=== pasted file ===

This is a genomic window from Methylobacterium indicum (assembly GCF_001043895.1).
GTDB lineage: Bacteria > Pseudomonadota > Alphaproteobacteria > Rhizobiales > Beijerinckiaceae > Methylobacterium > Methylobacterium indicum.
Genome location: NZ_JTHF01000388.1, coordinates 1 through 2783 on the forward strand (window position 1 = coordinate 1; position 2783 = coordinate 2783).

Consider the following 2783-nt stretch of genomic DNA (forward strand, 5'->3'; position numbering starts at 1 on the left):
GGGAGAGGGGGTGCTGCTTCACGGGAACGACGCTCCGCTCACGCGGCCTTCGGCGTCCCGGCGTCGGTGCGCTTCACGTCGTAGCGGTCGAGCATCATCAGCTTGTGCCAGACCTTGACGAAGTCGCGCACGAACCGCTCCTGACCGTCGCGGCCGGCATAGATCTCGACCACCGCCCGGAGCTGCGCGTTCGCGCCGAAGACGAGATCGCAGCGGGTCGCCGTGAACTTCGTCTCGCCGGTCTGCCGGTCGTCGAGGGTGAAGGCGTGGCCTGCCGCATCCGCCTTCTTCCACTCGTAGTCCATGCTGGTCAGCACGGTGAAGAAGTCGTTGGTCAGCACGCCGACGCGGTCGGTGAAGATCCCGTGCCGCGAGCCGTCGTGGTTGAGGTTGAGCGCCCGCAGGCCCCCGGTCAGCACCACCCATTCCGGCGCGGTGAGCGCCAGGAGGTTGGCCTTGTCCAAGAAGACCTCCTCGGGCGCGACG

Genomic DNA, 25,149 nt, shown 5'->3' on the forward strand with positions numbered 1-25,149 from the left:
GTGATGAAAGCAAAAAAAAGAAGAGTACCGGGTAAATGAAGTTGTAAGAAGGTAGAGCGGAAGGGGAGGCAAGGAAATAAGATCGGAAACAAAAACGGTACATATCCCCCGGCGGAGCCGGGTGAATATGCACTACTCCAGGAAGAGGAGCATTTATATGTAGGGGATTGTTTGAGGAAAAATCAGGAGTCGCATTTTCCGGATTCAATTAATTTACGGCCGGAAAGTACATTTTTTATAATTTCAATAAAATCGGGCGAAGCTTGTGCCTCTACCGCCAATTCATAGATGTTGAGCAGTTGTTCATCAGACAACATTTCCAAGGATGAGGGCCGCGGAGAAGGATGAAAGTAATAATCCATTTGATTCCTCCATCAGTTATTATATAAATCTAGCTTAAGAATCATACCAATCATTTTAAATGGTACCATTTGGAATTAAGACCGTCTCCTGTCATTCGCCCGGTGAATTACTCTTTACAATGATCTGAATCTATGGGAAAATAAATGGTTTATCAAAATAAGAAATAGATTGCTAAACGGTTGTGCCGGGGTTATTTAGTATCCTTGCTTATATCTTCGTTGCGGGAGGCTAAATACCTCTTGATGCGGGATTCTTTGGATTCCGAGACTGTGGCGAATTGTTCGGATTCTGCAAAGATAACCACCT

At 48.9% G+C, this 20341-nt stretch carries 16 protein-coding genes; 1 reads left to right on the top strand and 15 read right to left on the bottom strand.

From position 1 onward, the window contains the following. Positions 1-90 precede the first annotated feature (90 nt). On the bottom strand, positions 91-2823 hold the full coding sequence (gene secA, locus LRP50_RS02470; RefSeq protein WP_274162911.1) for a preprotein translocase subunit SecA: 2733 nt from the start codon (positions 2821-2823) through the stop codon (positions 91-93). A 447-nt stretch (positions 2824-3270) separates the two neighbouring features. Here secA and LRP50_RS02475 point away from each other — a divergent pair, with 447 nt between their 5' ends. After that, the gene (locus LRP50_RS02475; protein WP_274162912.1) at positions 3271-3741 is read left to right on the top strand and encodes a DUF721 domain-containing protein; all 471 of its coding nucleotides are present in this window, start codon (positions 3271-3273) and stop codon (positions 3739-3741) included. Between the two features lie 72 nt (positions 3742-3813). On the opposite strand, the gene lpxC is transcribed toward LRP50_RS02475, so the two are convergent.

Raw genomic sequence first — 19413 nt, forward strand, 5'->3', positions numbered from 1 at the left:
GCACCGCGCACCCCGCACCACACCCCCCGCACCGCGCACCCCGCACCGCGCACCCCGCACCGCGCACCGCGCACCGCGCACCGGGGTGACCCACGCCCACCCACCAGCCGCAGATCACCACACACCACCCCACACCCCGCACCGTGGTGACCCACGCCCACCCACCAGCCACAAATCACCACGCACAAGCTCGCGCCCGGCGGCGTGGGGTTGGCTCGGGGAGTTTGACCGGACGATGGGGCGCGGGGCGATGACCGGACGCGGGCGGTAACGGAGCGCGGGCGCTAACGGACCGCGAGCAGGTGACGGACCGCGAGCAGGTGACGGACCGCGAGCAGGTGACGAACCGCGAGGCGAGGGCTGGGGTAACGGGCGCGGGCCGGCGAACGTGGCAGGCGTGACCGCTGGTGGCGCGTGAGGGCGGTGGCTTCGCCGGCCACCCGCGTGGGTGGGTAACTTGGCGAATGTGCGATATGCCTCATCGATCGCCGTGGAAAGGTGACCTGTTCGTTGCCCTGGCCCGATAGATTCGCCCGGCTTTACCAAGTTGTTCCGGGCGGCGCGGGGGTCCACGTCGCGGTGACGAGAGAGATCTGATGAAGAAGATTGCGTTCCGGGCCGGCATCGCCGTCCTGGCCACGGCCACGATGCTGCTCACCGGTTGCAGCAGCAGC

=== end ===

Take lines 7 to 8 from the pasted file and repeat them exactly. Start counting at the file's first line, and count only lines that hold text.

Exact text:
GTGATGAAAGCAAAAAAAAGAAGAGTACCGGGTAAATGAAGTTGTAAGAAGGTAGAGCGGAAGGGGAGGCAAGGAAATAAGATCGGAAACAAAAACGGTACATATCCCCCGGCGGAGCCGGGTGAATATGCACTACTCCAGGAAGAGGAGCATTTATATGTAGGGGATTGTTTGAGGAAAAATCAGGAGTCGCATTTTCCGGATTCAATTAATTTACGGCCGGAAAGTACATTTTTTATAATTTCAATAAAATCGGGCGAAGCTTGTGCCTCTACCGCCAATTCATAGATGTTGAGCAGTTGTTCATCAGACAACATTTCCAAGGATGAGGGCCGCGGAGAAGGATGAAAGTAATAATCCATTTGATTCCTCCATCAGTTATTATATAAATCTAGCTTAAGAATCATACCAATCATTTTAAATGGTACCATTTGGAATTAAGACCGTCTCCTGTCATTCGCCCGGTGAATTACTCTTTACAATGATCTGAATCTATGGGAAAATAAATGGTTTATCAAAATAAGAAATAGATTGCTAAACGGTTGTGCCGGGGTTATTTAGTATCCTTGCTTATATCTTCGTTGCGGGAGGCTAAATACCTCTTGATGCGGGATTCTTTGGATTCCGAGACTGTGGCGAATTGTTCGGATTCTGCAAAGATAACCACCT

At 48.9% G+C, this 20341-nt stretch carries 16 protein-coding genes; 1 reads left to right on the top strand and 15 read right to left on the bottom strand.